So that means we can not infer how many tweets are being sent  from
tweet id.

I was wondering who is counting daily number of tweets.

Of course Twitter is doing this itself, but  the result goes public
very late.

On Apr 20, 8:24 pm, Tim Meadowcroft <> wrote:
> I think you can only really rely on IDs having different values.
> In general, at the moment with Twitter, you could assume they increase over
> time, but (and I don't work for Twitter) typically ID allocation on large
> multihost systems don't work by allocating strictly sequential IDs without
> gaps - it's too hard to sequence and not really necessary.
> So, for example, one way is that you build a system that gives different
> ID-assigning-hosts small blocks of IDs that they can use so they can
> allocate a series of IDs knowing they're unique without having to take out
> any kind of global lock (they only take the lock to ask for a new block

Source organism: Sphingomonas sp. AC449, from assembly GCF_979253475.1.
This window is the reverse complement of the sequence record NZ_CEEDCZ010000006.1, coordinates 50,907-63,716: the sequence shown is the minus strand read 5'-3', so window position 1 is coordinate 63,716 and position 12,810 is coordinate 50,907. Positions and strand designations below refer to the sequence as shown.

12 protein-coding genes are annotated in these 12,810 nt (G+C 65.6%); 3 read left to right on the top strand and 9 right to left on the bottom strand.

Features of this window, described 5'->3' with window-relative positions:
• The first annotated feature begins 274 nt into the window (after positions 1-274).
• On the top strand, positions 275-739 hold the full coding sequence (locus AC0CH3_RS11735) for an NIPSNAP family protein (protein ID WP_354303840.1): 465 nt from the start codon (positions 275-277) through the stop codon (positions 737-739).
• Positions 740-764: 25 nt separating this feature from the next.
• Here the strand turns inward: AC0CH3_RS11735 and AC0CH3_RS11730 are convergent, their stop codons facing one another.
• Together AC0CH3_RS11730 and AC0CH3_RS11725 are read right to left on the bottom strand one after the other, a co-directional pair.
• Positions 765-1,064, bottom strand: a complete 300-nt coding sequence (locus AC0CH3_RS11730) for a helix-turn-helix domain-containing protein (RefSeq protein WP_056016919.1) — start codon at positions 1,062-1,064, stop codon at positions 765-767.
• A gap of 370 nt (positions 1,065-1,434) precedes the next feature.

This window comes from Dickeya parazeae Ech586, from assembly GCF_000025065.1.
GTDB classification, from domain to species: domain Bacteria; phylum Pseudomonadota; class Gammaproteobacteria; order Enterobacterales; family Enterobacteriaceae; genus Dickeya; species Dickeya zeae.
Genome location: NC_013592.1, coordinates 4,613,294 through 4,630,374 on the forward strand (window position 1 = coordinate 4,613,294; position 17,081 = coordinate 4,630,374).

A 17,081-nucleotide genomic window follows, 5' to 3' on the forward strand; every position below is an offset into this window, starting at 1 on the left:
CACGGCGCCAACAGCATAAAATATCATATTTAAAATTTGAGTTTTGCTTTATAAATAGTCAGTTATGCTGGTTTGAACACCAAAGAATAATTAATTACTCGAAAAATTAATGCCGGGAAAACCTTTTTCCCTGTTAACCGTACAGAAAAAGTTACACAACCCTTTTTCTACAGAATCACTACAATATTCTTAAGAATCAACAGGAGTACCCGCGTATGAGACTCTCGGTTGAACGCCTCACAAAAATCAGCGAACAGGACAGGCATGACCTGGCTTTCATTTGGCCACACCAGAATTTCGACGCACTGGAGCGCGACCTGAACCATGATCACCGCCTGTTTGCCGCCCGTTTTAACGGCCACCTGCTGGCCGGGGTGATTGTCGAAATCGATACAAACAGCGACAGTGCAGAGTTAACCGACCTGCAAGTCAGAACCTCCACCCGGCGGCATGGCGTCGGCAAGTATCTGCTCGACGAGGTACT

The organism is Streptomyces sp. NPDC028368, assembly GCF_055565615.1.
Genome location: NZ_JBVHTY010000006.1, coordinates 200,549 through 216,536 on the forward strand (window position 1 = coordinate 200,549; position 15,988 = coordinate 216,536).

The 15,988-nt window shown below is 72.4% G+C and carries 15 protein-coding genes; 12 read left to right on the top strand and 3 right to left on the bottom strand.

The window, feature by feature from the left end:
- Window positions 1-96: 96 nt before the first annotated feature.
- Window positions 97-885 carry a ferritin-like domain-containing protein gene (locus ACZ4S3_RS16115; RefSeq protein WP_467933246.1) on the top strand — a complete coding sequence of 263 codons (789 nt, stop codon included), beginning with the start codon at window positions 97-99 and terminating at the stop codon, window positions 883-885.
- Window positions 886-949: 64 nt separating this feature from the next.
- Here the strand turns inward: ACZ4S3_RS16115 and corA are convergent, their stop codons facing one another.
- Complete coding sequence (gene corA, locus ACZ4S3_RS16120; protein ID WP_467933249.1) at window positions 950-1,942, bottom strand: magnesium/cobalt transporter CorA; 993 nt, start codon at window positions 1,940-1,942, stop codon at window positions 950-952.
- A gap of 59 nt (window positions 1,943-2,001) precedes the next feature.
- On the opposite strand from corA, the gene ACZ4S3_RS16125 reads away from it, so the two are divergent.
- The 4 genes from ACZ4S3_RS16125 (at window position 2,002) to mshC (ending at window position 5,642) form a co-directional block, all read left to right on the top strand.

> every now and then). Another approach might be to have clocks synchronised
> to some known accuracy and have IDs calculated as "period-since-epoch *
> some-suitable-multiplier + unique-offset-per-host +
> incrementing-counter-for-this-host".
> I'm sure people can come up with other schemes as quick as we could type
> them up, but in general you make your ID space many orders of magnitude
> bigger than you strictly need, and in return you gain some flexibility in
> the criteria needed for quick and cheap unique allocation in a distributed
> system. But I wouldn't assume that every possible ID value is necessarily
> allocated.

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